The Torah Became Flesh
The Prologue of St. John’s Gospel
A Hebrew Catholic Perspective
Mystery of Godliness.
The mystery is overwhelmingly great but it is a mystery of Love and
Condescension. It is the link between, the Creator and the creature —
not with the perfect, but with the imperfect and fallen creature, for
the Son of Man, though sinless Himself, became the Brother of sinful
creatures. There is One in the Universe, once in the womb, once on
the Cross, once in the grave, ‘Who is now at the right Hand of God,
Who has within Him the mind, the love, the will of God, and yet also
the mind, the love, and the will of man.
The best setting forth of the Incarnation which I have seen is in these
words : “That Eternal Mind which, till then, had thought and acted as
God, began to think and act as a man, with all man’s faculties,
affections, and imperfections, sin excepted. Before He came on earth
He had but the perfections of God; but, afterwards, He had also the
virtues of a creature, such as faith, meekness, self-denial. Before He
came on earth He could not be tempted of evil but, afterwards, He
had a man’s heart, a man’s tears, and a man’s wants and infirmities.
His Divine Nature, indeed, pervaded His Manhood, so that every
deed and word of His in the flesh savoured of eternity and infinity;
but, on the other hand, from the time He was born of the Virgin Mary,
He had a natural fear of danger, a natural shrinking from pain, though
ever subject to the ruling influence of that Holy and Eternal Essence
which was within Him. For instance, we read on one occasion of His
praying that the cup might pass from Him ….. Thus He possessed at
once a double, assemblage of attributes, divine and human. Still He
was all powerful, though in the form of a servant still He was
all-knowing, though partially ignorant ; still incapable of temptation
[so that. He should fall], though exposed to it.” (J. H. Newman.)
On Leadership: To Lead is to Listen.
Excepts from an address by Lord Jonathan Sacks
former Chief Rabbi of Great Britain and the Commonwealth.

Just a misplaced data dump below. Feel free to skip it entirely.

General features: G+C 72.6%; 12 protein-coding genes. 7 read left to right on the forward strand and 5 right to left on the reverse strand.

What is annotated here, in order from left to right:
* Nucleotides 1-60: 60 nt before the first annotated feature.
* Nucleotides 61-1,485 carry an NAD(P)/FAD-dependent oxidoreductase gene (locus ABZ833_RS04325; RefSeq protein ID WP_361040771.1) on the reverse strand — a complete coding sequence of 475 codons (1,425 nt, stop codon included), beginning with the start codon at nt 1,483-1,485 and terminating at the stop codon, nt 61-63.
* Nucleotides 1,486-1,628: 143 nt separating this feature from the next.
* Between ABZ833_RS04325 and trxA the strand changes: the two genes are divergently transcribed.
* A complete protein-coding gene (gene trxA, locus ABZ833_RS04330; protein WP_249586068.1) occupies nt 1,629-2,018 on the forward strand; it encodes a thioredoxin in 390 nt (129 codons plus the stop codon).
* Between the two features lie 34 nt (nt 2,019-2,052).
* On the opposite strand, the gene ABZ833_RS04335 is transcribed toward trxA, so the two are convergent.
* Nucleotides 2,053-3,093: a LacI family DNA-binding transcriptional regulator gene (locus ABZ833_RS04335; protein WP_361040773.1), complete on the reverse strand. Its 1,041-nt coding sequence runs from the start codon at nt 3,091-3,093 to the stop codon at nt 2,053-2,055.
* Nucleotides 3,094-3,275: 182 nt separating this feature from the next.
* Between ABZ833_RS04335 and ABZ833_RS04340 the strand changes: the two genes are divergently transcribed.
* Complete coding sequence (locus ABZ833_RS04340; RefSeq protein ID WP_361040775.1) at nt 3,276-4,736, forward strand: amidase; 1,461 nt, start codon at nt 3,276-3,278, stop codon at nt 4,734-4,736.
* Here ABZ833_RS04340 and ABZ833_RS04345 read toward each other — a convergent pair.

I It is reasonable to assume that in the life of faith, obedience is the
highest virtue. In Judaism it is not. One of the strangest features of
biblical Hebrew is that – despite the fact that the Torah contains 613
commands – there is no word for ‘obey.’ Instead the verb the Torah
uses is shema/lishmoa, ‘to listen, hear, attend, understand, internalise,
respond.’ So distinctive is this word that, in effect, the King James Bible
had to invent an English equivalent, the word ‘hearken.’ Nowadays the
word has gone out of circulation, and there is no precise translation.
Equally, modem Hebrew had to invent a word to mean pure,
unquestioning obedience. It chose letzayet – not lishmoa which means
something else, reflective response. In Judaism, G-d does not
command blind obedience. Ein haKadosh Barukh Hub ba be-tirunyiah im.
beriyotav; ‘G-d does not deal despotically with His creatures’
(Avodah Zarah 3a). If He sought no more than mindless submission to the
Divine will, He would have created robots, machines, or genetically
programmed people who responded automatically to commands as dogs
to Pavlov’s bell. G-d wants us to be mature, deliberative, to do His will
because we understand or because we trust Him when we do not
understand. He seeks from us something other and greater than
obedience, namely responsibility.’
II If we want God to listen to us we have to be prepared to listen to Him.
and if we learn to listen to Him, then we eventually learn to listen to our
fellow humans: the silent cry of the lonely, the poor, the weak, the
vulnerable, the people in existential pain.
When God appeared to King Solomon in a dream and asked him what he
would like to be given, Solomon replied: lev shomea, literally
“a listening heart” to judge the people (1 Kings 3: 9). The choice of
words is significant. Solomon’s wisdom lay, at least in part, in his ability
to listen, to hear the emotion behind the words, to sense what was being
left unsaid as well as what was said. It is common to find leaders who
speak, very rare to find leaders who listen. But listening often makes
Listening matters in a moral environment as insistent on human dignity
as is Judaism. The very act of listening is a form of respect. The royal
family in Britain is known always to arrive on time and depart on time.
I will never forget the occasion ― her aides told me that they had never
witnessed it before ― when the Queen stayed for two hours longer than
her scheduled departure time. The day was 27 January 2005, the
occasion, the sixtieth anniversary of the liberation of Auschwitz. The
Queen had invited survivors to a reception at St James’ Palace. Each
had a story to tell, and the Queen took the time to listen to every one
of them. One after another came up to me and said, “Sixty years ago
I did not know whether tomorrow I would be alive, and here I am
talking to the Queen.” That act of listening was one of the most royal
acts of graciousness I have ever witnessed. Listening is a profound
affirmation of the humanity of the other.
In the encounter at the burning bush, when God summoned Moses
to be a leader, Moses replied, “I am not a man of words, not yesterday,
not the day before, not from the first time You spoke to your servant.
I am slow of speech and tongue” (Ex. 4: 10). Why would God choose to
lead the Jewish people a man who found it hard to speak? Perhaps
because one who cannot speak learns how to listen. A leader is one
who knows how to listen: to the unspoken cry of others and to the still,
small voice of God.
(End of excerpts)